“We are also immensely conscious of losing our inspirational CEO Catherine Marriott; we wish her all the very best and thank her for the contribution she has made to Riverine Plains and agriculture in the region more broadly.”

Ms Grant’s will work out of the Mulwala from today, picking up from chief operating officer Dr Sara Hely who has served as interim CEO.

Grains Australia team expands

Natalie Lee.

Four new team members have joined Grains Australia, an initiative of the Grains Research and Corporation responsible for vital industry services and functions that improve the industry’s competitiveness and profitability.

“The new Grains Australia team members, who have started with us in the last two months, bring a wealth of experience and will consolidate our ability to service the connection between what the market wants and what the Australian grains industry can provide,” Grains Australia CEO Richard Simonaitis said.

The new positions are:

General manager, strategy and communication Natalie Lee, who brings significant experience from previous roles at the Grower Group Alliance, GRDC, Cox Inall Communications, and West Australian Newspapers Holdings.

Council coordination manager Tatjana Karov brings expertise across agricultural economics, research, marketing and technical communications. Ms Karov has previously worked for GRDC’s National Variety Trials program and the University of Arkansas Rice Research and Extension Centre.

Peter Breguet.

Senior manager, trade and market access Peter Breguet has experience in agricultural commodity marketing and grain quality. He has worked with grain processor Unigrain, in export certification with ASC, and with agricultural commodity storage and trading companies.

Trade and market access manager Lachlan Evans has experience in diplomacy, government relations, trade and politics, and has been working for the Western Australian Department of Primary Industries and Regional Development, and various ministerial offices and Federal Government departments.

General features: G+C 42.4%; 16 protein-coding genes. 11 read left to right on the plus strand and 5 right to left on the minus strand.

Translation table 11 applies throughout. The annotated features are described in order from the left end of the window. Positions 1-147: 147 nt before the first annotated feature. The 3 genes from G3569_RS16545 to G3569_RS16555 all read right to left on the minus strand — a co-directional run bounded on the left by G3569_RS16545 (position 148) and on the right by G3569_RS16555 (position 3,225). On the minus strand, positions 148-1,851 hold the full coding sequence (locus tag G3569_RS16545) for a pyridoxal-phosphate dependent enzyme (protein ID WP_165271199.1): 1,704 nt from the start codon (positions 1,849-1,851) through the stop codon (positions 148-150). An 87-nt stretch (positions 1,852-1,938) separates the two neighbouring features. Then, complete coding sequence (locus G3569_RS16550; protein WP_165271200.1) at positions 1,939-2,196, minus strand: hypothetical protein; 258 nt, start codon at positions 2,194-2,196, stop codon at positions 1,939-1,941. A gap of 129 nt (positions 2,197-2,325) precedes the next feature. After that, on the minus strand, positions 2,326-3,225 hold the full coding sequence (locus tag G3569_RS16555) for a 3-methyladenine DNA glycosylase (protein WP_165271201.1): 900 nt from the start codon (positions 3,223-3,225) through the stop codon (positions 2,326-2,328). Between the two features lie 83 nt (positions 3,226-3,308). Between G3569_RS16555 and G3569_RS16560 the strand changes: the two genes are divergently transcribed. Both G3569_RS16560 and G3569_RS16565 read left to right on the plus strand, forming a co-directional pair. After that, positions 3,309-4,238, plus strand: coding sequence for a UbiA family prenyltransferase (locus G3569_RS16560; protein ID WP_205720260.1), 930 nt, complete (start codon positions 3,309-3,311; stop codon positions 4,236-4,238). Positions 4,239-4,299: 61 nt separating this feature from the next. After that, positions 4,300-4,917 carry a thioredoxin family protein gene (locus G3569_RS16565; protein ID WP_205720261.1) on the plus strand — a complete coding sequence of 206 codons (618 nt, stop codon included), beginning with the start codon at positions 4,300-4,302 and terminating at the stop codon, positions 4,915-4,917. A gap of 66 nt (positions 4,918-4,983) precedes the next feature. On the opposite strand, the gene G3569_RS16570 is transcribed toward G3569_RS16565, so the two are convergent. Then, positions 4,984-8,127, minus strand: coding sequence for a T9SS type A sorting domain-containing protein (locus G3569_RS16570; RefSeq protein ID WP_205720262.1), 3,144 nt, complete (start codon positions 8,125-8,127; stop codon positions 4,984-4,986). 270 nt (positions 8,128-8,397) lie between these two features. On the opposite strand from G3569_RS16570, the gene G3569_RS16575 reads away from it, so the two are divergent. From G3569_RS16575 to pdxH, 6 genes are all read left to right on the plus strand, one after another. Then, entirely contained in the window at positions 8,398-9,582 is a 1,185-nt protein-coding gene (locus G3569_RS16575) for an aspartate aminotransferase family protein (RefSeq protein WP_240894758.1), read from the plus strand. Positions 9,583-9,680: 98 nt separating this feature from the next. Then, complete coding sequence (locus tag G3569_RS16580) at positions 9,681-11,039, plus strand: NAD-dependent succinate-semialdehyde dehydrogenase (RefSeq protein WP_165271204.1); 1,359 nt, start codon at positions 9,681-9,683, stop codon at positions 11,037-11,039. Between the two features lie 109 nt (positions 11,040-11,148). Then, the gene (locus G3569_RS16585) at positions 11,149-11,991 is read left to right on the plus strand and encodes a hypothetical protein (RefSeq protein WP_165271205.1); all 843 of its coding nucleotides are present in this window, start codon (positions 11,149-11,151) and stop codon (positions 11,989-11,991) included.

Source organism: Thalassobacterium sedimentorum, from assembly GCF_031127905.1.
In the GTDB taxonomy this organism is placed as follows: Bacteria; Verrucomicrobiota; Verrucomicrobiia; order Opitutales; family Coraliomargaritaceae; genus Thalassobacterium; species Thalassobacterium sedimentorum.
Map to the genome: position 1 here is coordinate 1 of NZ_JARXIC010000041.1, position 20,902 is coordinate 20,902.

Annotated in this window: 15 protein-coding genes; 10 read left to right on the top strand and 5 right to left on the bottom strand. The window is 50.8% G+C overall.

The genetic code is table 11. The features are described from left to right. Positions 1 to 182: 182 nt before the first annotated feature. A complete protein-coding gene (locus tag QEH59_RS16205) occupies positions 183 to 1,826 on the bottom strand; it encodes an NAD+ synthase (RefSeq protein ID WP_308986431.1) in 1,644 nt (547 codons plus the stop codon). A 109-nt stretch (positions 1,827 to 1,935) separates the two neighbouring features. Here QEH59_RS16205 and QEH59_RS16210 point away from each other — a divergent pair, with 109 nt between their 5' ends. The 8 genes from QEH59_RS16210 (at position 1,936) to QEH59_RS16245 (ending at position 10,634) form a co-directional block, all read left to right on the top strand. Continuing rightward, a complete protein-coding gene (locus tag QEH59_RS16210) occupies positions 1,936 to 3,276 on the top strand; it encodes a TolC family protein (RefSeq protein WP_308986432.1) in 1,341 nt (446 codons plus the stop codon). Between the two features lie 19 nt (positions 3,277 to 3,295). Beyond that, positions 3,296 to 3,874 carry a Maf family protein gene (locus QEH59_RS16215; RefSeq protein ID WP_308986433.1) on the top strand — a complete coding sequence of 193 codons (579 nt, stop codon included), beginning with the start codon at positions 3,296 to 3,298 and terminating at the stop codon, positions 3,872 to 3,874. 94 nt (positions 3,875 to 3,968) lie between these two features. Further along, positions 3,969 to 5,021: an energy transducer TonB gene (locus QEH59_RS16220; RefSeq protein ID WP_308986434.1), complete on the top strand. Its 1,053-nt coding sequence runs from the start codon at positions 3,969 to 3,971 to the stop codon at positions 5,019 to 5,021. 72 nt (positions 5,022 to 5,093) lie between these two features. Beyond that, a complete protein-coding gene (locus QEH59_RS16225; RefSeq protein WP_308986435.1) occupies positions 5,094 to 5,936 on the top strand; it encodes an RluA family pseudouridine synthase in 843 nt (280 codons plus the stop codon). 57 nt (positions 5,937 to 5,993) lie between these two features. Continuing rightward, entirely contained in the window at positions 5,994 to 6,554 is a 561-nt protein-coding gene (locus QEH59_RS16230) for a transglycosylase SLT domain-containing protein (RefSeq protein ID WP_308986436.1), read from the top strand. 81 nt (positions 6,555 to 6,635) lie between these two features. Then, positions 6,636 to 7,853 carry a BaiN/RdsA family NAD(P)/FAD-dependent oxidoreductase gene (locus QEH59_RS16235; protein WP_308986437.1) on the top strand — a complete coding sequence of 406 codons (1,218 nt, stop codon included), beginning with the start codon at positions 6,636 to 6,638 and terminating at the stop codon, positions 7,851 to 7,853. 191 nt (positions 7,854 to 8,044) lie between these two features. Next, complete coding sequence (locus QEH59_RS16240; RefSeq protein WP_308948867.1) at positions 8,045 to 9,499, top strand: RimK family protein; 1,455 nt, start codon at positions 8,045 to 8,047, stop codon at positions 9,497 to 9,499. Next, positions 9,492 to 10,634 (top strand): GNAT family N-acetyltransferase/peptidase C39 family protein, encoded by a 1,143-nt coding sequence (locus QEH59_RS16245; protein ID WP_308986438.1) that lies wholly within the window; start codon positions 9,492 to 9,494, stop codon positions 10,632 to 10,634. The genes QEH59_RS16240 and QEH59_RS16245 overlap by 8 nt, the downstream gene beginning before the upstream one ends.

Technician awards announced

Lachlan Corridan and second-time winner Sarah Lewis were named the Agriculture & Turf Service Technician of the Year and Parts Technician of the Year respectively at the John Deere Technician of the Year Awards gala dinner in Brisbane last month. 

Darcy Miller took out the Service Apprentice of the Year Award, while Poppy Blohm received the Parts Apprentice of the Year Award against a competitive field of Australian and New Zealand apprentices.  

“Lachlan, Sarah, Darcy and Poppy have demonstrated exemplary performance among a high calibre field of finalists and should be incredibly proud of their efforts in taking home their respective Awards tonight,” John Deere Australia and New Zealand managing director Luke Chandler said.  

“I would also like to acknowledge the New Zealand winners, Bryce Dickson, Jimmy O’Donnell and Mark Haughton for their achievements tonight.” 

Mr Corridan works at the Haeusler’s dealership at Sea Lake in Victoria, where he has become a specialist in combine harvesters and self-propelled sprayers. 

“All my customers are good people and their trust and support is what I love most about my job,” Mr Corridan said. 

Haeusler’s representative Jason Hannigan, John Deere Agriculture and Turf Service Technician of the Year Lachlan Corridan and John Deere director aftermarket and customer support Emma Ford. Photo: John Deere

Ms Lewis is also from Victoria, and works at the Brandt dealership at Terang in the Western District. 

“I was fortunate enough to be the title holder for the past 12 months, so it’s amazing to even consider that I’m here for the second time,” Ms Lewis said.

The Honeycombes dealership at Ayr in Queensland’s tropical Burdekin region is the workplace of Mr Miller, who in his childhood helped his grandfather around the family’s cane farm. 

 “I’ve loved tractors since I was a kid and regularly volunteered for work experience at Honeycombes before starting a school-based apprenticeship, which led to my full-time role,” Mr Miller said. 

“I’ve worked on mowers right through to large cane harvesters, but tractors are still my favourite piece of machinery.  

“I just love seeing the advancements in technology that really help improve farming practices.” 

Ms Blohm is employed at AFGRI Equipment’s Narrogin branch in Western Australia, where she enjoys supporting customers through time-critical seasons including seeding and harvest.